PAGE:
Building your child's acceptance of healthful food takes persistence and a low-key approach to promoting new ingredients, dishes and tastes. If you label dishes or snacks as good or bad, force your child to experiment or use dessert as an incentive to eat something unfamiliar, you run the risk of increasing her resistance to broadening her tastes. Turn meal preparation and meal time into family-oriented fun that involves your child in choosing and preparing what she eats.
Children who participate in meal preparation gain interest in the results. Invite your child to join you in the kitchen, not simply as an observer but as a real contributor to your meal-making process. Ask her to check the touchscreen panel on your refrigerator and review the food inventory among its apps so you know what you have, when you stored it and where you placed it. Show her the raw ingredients for a complex stew or baked dish, and give her vegetables to wash or peel. Let her adjust the dividers in the refrigerator's flexible storage drawers. Allow her to monitor the timer on your range controls, and hand you the hot pads when it's time to add items to or remove them from the oven. Play music on your audio dock, or stream it on the TV in your kitchen, to add even more fun to the shared experience.
Forcing new foods on a child simply increases her unwillingness to try them. Give her structured opportunities to taste new items, either as your kitchen helper who enjoys the inside track on what's for dinner or within a family-friendly buffet that allows her to build her own plate. Invite her to research new ingredients on your home computer or tablet, and incorporate her recommendations into revised versions of familiar menu items or altogether new recipes. Make up small containers of veggie snacks, tuck them into a spot in your refrigerator that you reserve for her use, and invite her to create food reviews that describe her reactions to new experiments. Build on spices and flavors she likes to create sauces and dips for raw or roasted vegetables, easing them into her food repertoire through seasonings that incorporate familiar tastes.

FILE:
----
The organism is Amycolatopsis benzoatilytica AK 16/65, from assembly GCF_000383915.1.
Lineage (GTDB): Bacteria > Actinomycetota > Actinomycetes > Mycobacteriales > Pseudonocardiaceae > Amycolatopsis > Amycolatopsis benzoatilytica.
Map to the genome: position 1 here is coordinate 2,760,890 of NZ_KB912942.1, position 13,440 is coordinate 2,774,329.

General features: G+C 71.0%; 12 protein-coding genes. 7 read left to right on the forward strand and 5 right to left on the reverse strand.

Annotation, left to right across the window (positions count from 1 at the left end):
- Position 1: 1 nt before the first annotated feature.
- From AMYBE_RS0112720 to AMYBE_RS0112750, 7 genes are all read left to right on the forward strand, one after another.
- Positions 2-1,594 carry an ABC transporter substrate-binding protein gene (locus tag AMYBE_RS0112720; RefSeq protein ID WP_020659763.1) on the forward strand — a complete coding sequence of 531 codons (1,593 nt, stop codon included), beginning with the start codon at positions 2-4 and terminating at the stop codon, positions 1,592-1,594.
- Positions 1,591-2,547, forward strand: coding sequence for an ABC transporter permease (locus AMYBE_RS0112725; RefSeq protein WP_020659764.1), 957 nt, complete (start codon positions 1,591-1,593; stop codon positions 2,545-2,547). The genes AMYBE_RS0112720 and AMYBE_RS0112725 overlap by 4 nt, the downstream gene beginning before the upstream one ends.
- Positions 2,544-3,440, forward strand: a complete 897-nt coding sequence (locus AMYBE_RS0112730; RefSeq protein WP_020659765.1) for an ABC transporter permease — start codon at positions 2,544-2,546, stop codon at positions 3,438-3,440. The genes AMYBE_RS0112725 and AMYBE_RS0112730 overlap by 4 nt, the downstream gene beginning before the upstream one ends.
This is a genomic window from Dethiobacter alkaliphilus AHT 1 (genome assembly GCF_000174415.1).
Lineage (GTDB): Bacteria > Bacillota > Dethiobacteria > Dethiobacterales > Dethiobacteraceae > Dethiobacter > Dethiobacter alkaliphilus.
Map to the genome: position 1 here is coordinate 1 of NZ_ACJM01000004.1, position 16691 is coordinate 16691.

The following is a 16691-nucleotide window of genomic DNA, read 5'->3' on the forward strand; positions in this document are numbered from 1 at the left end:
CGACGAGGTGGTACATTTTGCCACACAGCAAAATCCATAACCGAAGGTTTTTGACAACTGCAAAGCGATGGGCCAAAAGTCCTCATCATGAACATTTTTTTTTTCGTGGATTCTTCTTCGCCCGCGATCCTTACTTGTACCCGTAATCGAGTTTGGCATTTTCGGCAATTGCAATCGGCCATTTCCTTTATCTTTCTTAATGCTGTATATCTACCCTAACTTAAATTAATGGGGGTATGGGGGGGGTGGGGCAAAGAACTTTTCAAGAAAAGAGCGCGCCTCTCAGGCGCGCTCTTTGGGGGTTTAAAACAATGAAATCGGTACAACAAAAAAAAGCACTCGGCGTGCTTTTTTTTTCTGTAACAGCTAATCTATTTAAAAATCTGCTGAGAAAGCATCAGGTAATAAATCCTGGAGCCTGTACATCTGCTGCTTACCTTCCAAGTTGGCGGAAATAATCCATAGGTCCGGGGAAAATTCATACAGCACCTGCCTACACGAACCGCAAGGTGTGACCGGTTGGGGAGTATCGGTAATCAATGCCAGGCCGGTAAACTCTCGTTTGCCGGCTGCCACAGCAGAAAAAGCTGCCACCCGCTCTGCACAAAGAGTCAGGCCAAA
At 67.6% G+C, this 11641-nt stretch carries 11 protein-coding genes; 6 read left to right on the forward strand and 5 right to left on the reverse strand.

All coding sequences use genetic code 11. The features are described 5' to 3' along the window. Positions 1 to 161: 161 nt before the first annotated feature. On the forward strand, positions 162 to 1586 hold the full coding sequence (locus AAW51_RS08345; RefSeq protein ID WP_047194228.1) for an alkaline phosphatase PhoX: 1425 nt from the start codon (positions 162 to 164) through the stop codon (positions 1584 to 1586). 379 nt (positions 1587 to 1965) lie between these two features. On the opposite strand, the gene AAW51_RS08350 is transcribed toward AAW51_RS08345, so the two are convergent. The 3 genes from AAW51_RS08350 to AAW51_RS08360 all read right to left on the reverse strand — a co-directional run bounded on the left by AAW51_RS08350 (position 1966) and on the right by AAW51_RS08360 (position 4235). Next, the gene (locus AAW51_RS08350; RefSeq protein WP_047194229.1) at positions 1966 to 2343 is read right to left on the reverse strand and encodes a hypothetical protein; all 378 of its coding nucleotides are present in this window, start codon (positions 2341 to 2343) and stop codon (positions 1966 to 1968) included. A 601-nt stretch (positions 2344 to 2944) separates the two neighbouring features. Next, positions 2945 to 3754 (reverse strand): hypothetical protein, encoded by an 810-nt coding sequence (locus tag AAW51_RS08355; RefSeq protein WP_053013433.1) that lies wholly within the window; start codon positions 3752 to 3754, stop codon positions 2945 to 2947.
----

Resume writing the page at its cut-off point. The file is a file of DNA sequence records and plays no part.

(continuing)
Not all carbonated drinks share sodas' sugary risks. You can remove sodas from your child's list of beverages without eliminating the tingling enjoyment of a bubbling beverage. A refrigerator that dispenses carbonated water through the freezer door, along with ice and filtered water, provides an on-demand starting point for drinks flavored with freshly crushed fruit or sodas made with soy milk. Customizable door shelves include adjustable dividers that accommodate tall and odd-shaped containers, increasing the range of beverage choices you can store where your child can reach them.
Set a Good Example
When you sit down at your computer or tablet to plan a week's or a month's meals, choose dishes and menus that offer new options for the entire family, not just healthful additions that target your child's palate. Model an open-minded approach to new experiments so your child sees that she's not the only member of the family whose taste buds you target. Share menus with your child and invite her to join you on your shopping trips so she can help you select ingredients, check off items from the shopping list on your smartphone and look at other options that might be worth a try. Show her the nutrition facts associated with various versions of a dish, ranging from low-fat to less-healthful, and invite her to develop her own flavorings for the plain versions of snack staples such as microwave popcorn.
Photo Credits: Pamela Follett/Demand Media
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